Israeli Prime Minister Ariel Sharon says expelling Palestinian leader Yasser Arafat would not be a good idea, despite the fact that he deems Mr. Arafat the main obstacle to peace between Israel and the Palestinians. Mr. Sharon made the comments in an interview published Friday in the Jerusalem Post newspaper.
Mr. Sharon blames Yasser Arafat for decades of violence and terror and for the deaths of thousands of Israelis. He calls the Palestinian leader the number one enemy of peace.
Many in Mr. Sharon's government share that view, and the Israeli Security Cabinet decided last month to remove Mr. Arafat at some point as an obstacle to peace.
That prompted immediate speculation that Israel was preparing to expel the Palestinian leader. Some ministers went even further, calling for Mr. Arafat's assassination.
The United States and many other countries immediately called on Israel not to expel Mr. Arafat, even though Washington and Israel have refused to deal with him directly.
In Friday's Jerusalem Post interview, Mr. Sharon said expelling Mr. Arafat would not be a good idea, and he said Israeli intelligence analysts had confirmed that view. He also said the likelihood of expelling Mr. Arafat without harming him would be low, not only because of his security guards, but also because of the human chain of supporters, including Israelis, that has surrounded the Palestinian leader to protect him.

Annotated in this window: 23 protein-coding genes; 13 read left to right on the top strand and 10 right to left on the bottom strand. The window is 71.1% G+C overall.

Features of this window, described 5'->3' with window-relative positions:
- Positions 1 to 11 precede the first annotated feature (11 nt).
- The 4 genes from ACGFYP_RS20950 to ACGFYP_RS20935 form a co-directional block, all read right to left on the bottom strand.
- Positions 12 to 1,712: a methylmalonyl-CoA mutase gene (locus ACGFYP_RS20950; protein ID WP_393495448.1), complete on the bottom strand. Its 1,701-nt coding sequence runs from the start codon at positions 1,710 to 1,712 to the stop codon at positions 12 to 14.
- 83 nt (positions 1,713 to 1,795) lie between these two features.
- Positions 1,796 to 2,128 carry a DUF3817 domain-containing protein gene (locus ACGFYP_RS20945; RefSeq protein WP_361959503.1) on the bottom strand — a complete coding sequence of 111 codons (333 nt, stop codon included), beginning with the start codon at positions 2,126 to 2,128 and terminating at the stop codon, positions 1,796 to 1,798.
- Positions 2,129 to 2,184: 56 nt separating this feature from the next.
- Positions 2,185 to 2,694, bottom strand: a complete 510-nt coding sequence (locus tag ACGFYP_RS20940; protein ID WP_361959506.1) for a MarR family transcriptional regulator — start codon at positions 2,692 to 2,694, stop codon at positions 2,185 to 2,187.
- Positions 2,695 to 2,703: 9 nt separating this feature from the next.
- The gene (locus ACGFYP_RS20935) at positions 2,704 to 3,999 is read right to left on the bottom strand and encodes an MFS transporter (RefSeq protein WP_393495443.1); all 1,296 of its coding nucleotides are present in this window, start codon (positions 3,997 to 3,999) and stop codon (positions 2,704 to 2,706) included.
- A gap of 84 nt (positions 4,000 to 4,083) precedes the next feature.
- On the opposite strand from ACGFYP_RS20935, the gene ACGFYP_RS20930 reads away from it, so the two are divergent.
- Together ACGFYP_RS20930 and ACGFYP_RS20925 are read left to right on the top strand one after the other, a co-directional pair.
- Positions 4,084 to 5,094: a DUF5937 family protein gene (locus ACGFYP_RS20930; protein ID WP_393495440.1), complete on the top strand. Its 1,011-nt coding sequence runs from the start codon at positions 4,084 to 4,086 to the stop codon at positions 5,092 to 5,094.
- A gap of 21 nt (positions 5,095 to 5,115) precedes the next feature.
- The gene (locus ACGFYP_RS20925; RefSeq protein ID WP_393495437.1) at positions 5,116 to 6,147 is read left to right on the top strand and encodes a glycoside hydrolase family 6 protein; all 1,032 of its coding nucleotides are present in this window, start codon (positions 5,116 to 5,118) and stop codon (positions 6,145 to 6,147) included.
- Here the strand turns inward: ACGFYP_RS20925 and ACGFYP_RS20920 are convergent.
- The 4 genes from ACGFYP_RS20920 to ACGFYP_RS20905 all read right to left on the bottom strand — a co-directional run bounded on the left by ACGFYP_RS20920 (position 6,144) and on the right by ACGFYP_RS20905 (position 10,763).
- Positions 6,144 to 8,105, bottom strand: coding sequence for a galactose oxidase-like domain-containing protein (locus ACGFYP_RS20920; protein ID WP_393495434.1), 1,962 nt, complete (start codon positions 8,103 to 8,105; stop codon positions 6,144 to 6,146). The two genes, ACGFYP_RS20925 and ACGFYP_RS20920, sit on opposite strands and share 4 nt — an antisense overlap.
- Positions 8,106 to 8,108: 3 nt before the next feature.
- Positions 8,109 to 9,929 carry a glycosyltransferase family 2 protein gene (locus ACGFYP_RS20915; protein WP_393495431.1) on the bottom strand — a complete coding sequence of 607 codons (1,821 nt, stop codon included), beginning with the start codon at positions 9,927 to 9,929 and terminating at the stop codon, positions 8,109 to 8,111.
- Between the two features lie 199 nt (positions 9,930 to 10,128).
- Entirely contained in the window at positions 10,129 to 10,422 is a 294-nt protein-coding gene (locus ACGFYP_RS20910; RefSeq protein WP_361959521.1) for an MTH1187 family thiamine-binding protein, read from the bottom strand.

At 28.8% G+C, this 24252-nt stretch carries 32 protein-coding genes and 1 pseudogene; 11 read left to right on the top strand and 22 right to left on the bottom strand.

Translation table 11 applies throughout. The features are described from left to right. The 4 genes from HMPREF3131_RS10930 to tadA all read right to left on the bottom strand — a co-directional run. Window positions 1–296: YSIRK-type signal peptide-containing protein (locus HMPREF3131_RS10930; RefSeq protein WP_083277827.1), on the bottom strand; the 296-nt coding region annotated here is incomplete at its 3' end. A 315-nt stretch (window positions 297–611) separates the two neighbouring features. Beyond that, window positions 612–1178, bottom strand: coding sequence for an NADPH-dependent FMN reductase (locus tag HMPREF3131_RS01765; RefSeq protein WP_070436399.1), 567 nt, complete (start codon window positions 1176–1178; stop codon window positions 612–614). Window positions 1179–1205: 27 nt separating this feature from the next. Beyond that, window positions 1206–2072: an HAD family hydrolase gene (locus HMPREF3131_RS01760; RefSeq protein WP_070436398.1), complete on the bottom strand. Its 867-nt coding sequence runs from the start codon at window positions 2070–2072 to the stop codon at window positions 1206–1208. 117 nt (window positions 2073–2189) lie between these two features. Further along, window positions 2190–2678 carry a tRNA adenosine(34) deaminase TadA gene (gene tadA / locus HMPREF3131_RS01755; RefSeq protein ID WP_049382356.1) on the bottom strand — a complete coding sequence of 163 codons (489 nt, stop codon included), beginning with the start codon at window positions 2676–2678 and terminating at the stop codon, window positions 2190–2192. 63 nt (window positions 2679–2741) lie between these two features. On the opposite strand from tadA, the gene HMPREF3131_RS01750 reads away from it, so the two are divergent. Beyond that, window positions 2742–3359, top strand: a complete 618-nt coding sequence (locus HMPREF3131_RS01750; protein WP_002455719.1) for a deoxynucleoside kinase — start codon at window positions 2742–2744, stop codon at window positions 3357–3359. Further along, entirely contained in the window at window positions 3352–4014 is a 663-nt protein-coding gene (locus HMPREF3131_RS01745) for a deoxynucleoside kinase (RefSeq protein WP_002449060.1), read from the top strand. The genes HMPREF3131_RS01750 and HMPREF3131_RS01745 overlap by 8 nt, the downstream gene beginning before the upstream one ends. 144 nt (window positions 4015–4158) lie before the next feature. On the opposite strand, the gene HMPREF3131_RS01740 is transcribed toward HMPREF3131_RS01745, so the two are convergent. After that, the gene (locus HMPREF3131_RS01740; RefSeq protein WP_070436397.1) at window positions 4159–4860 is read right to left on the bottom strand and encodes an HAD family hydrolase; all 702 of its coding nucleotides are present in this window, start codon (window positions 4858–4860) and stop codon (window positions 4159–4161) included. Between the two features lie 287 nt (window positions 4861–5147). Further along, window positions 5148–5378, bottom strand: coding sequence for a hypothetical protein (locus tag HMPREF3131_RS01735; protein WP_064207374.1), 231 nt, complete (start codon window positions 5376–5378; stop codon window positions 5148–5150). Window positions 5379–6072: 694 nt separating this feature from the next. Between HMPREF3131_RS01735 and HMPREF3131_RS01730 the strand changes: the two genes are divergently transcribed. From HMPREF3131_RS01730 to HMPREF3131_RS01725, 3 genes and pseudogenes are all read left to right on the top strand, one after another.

Mr. Sharon also talked about the controversial security fence Israel is building along and in the West Bank. He says the fence is necessary to stave off terrorist attacks.
He also told the Jerusalem Post the fence is designed to limit the flow of Palestinians, who he says are moving into Arab towns within Israel. He says the fence will include as many Israeli towns as possible inside its perimeter and leave out as many Palestinians as possible.
While Israel stresses the fence is vital for security, Palestinians and other critics see it as a land grab, since the fence veers far inside the West Bank in some areas and often separates Palestinians from their farmland.
Mr. Sharon says he is aware that the Bush administration is critical of the fence, but he says Israel will not back down since its own security is at stake, even if the United States should decide to withhold financial assistance over the issue.
The prime minister also defended Israel's air strike against what it said was a terrorist training camp in Syria earlier this month. He said Syria, along with Iran and Hezbollah, is cooperating in terrorist activities against Israel.
Syria denies it supports terrorism and says the Palestinian groups in Syria are not terrorists, but legitimate freedom fighters.
Mr. Sharon said the attack was not necessarily intended to inflict casualties, but rather to send a clear warning to Syria. He said the Syrian activity is very serious and would not rule out similar air raids in the future.